Cassini sending back pictures from Enceladus flyby

Cassini has started to send back pictures from its close flyby of Enceladus, an icy moon of Saturn. The surface of the moon looks rather wrinkly. Perhaps this is because of all the water volcanos on the planet. It's mind-boggling to think that all of that surface is littered with water ice.

Fourth skeet-shoot footprint taken during Cassini's flyby of Enceladus

9 thoughts on “Cassini sending back pictures from Enceladus flyby”

  1. Wow! I just don't see how it could be liquid water as far away from the sun as it is. And IF it is - then what is sooo hot on that moon to keep it liquid?

  2. No doubt the tidal friction with Saturn plays a large part. What fascinates me the most is that icy cold liquid water on Enceladus is like lava in Earth volcanoes, but with eruptions that are much larger.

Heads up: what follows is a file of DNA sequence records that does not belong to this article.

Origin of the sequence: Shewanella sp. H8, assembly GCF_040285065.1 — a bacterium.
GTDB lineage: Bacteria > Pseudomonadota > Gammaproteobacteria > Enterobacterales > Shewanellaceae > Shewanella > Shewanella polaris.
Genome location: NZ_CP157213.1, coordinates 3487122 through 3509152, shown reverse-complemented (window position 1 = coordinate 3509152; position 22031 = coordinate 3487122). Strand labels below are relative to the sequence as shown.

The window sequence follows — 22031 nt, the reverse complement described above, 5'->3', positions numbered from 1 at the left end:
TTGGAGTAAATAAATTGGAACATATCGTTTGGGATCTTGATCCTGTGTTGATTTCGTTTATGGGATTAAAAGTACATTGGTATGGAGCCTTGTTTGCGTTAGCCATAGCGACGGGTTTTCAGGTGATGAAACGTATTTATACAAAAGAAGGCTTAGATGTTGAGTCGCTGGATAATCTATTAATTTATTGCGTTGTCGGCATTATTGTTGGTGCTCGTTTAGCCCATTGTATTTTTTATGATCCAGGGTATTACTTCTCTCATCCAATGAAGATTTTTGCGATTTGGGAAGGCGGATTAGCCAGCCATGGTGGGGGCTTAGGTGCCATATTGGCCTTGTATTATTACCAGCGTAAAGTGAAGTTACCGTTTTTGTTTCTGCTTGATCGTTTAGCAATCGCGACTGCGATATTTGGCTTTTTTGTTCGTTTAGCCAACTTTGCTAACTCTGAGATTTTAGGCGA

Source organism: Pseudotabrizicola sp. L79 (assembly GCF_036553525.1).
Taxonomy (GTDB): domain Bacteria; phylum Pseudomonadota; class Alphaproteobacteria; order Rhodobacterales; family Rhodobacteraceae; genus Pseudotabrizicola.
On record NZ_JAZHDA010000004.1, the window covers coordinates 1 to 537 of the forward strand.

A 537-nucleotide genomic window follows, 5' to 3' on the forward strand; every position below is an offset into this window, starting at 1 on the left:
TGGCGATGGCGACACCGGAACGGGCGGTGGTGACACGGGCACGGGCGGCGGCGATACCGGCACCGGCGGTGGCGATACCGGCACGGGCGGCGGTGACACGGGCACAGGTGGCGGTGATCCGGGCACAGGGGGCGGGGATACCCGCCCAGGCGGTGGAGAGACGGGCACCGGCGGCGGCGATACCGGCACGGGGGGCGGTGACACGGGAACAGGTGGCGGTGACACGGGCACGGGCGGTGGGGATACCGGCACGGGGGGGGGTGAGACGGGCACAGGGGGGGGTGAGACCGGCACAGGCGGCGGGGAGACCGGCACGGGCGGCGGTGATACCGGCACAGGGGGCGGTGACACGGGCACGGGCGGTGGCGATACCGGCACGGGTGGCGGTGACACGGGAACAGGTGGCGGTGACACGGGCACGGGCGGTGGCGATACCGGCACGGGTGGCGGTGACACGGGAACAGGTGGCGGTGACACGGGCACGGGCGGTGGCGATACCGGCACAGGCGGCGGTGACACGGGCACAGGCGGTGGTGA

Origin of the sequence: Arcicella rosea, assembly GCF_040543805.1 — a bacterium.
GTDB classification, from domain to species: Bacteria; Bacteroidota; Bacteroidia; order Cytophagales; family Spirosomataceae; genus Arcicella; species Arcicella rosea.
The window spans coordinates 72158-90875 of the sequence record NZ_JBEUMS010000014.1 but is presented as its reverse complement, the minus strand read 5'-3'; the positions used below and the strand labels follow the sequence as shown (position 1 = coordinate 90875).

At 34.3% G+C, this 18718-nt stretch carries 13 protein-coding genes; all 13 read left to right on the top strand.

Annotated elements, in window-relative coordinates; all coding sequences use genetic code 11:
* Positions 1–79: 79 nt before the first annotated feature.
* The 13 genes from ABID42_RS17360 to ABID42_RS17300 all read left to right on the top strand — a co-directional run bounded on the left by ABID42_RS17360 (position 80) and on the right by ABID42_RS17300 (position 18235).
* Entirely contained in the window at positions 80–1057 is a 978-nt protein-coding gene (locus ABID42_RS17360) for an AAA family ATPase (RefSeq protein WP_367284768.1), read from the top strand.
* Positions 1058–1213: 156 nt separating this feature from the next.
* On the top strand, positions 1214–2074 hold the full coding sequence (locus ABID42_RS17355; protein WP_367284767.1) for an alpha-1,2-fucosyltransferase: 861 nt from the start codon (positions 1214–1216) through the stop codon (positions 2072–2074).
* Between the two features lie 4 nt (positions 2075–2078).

3. I obviously don't know much about our solar system ,though I do like to learn, so forgive me if this sounds really stupid ok?
    I thought that "moons" were just basically rock. Or is that just our moon?

    Also ... they were drawn to this moon because they noticed the geysers, correct?

    If they are intrigued enough by Saturn's moon --- are they equally as intriged with ours? Or do they know everything there is to know about it?

    Why aren't they doing more research there?

    Is that enough questions for you?? LoL! :-)

    Sorry about all of the rambling!

  4. You're awesome Yoo! Thank you so much for taking time to answer my silly questions. :-)

    I'm sorry to put you through so much trouble!

    Stacy :-)

  5. Wow! I just don't see how it could be liquid water as far away from the sun as it is. And IF it is - then what is sooo hot on that moon to keep it liquid?

  6. You're awesome Yoo! Thank you so much for taking time to answer my silly questions. :-) <br/><br/>I'm sorry to put you through so much trouble!<br/><br/>Stacy :-)

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